Although the microbiome has a potential role in gastric cancer (GC), little is known about microbial dysbiosis and its functions. This study aimed to observe the associations between the alterations in gastric microbial communities and GC risk. The study participants included 268 GC patients and 288 controls. The 16S rRNA gene sequencing was performed to characterize the microbiome. Streptococcus_NCVM and Prevotella melaninogenica species were highly enriched in cases and controls, respectively. Those who were in the third tertile of P. melaninogenica showed a significantly decreased risk of GC in total (odds ratio (OR): 0.91, 95% confidence interval (CI): 0.38–0.96, p-trend = 0.071). Class Bacilli was phylogenetically enriched in cases, while phylum Actinobacteria, class Actinobacteria were related to the controls. The microbial dysbiosis index (MDI) was significantly higher for the cases compared with the healthy controls in the female population (p = 0.002). Females in the third tertile of the MDI showed a significantly increased risk of GC (OR: 2.66, 95% CI: 1.19-5.99, p-trend = 0.017). Secondary bile acid synthesis and biosynthesis of ansamycins pathways were highly abundant in cases and controls, respectively. Dysbiosis of gastric microbial communities is associated with an increased risk of GC specifically in females.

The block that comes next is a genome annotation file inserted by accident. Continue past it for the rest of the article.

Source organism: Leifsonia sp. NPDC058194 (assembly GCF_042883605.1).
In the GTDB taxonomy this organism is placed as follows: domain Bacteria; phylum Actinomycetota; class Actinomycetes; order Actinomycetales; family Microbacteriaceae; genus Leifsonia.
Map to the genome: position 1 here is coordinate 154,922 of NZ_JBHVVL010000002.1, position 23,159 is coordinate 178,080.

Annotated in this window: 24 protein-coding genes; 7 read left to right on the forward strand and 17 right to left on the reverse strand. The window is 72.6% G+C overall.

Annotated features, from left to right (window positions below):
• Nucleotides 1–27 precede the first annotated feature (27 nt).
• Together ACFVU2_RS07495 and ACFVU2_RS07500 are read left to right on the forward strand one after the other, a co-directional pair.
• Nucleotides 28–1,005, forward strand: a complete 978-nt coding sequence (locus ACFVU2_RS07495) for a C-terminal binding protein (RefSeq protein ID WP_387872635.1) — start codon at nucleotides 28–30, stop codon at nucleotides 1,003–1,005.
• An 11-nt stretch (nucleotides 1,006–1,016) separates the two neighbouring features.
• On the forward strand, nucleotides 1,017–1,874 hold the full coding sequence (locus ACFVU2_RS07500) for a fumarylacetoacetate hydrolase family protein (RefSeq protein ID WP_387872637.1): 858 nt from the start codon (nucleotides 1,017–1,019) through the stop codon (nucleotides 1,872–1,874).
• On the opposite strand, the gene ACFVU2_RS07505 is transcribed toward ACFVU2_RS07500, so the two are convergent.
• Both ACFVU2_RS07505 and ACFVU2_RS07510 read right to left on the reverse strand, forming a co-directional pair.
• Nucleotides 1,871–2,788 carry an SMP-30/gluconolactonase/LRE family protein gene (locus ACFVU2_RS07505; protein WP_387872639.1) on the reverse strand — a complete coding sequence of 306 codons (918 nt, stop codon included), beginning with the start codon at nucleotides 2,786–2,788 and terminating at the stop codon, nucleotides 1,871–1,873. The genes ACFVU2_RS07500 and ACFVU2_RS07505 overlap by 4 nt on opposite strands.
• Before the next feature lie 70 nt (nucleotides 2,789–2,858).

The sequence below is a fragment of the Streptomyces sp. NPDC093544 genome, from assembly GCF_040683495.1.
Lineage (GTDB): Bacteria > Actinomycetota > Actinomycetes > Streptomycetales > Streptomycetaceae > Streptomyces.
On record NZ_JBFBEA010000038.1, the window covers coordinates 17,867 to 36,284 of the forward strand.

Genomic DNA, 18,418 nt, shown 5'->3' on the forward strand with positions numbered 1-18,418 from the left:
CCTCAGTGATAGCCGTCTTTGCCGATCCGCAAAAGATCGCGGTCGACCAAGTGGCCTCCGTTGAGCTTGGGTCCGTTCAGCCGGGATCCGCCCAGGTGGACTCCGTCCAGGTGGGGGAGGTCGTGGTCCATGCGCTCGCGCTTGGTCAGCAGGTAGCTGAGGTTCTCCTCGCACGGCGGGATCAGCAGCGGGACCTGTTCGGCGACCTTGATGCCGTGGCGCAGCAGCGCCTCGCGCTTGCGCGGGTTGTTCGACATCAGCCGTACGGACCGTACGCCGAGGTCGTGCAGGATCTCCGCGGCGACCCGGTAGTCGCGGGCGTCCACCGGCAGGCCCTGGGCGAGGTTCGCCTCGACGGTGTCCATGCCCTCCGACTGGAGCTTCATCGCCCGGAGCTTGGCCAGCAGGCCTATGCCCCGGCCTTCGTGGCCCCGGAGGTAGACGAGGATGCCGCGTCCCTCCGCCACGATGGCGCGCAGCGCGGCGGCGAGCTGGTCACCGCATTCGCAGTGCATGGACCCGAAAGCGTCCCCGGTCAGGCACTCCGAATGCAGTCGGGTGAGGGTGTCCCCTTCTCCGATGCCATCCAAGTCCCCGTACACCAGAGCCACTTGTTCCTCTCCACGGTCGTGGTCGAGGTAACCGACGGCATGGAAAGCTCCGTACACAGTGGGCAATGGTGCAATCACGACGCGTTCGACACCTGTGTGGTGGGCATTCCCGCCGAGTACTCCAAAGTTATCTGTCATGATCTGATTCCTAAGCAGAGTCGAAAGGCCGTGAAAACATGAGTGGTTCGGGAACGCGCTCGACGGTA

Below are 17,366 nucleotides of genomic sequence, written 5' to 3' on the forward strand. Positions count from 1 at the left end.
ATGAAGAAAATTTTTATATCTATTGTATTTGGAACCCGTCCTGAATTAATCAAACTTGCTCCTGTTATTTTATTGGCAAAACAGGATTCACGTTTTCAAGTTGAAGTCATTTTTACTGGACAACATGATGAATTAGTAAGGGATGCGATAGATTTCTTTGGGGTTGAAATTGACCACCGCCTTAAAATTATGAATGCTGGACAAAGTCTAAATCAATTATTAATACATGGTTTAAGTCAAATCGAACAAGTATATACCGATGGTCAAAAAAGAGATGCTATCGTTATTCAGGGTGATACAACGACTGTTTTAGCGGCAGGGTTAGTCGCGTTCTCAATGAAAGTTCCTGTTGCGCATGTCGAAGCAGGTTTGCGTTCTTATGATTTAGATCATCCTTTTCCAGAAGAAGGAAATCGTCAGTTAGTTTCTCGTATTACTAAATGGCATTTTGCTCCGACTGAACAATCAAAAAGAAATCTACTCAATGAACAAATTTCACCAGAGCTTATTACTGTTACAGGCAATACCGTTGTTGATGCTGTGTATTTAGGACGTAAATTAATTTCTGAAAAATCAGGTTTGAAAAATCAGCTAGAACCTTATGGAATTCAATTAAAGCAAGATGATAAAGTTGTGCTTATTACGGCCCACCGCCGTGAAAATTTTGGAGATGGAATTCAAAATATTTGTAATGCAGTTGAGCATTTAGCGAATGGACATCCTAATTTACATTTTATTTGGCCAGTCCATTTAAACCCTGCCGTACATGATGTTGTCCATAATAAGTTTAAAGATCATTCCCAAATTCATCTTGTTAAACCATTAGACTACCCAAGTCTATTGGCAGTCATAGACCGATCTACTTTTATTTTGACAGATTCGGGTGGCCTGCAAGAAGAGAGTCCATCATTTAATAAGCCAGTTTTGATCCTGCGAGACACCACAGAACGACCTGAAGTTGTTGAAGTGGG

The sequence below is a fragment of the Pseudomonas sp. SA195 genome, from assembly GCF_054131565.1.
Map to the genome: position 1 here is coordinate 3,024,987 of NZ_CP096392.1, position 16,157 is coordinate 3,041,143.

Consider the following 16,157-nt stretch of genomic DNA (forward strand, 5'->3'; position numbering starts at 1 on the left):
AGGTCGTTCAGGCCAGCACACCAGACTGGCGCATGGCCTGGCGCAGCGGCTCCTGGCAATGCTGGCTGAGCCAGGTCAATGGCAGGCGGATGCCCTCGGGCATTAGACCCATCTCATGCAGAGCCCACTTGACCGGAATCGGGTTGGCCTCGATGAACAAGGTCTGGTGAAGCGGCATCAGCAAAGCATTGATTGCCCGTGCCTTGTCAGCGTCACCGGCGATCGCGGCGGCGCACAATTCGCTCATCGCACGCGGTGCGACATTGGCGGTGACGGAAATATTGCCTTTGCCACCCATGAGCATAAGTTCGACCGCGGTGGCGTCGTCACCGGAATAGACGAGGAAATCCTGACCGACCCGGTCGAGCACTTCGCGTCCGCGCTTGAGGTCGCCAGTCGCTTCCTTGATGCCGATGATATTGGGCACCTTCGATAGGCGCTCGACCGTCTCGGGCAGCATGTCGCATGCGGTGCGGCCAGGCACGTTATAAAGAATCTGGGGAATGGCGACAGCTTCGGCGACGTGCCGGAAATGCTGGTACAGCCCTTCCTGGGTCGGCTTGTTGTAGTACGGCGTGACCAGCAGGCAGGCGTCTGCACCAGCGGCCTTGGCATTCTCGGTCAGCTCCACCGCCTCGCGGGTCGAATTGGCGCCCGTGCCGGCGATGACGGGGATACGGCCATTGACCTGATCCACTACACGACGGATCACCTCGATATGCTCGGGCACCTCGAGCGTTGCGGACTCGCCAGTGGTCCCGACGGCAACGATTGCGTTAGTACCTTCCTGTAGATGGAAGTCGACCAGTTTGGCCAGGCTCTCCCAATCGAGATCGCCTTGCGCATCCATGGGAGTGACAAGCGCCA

|Number of pages||19|
|Publication status||Published - 2020 Sept|
Bibliographical noteFunding Information:
Funding: This research was funded by National Cancer Center in South Korea, grant numbers 1410260, 1810980, and 1910330.
© 2020 by the authors. Licensee MDPI, Basel, Switzerland.
All Science Journal Classification (ASJC) codes
- Cancer Research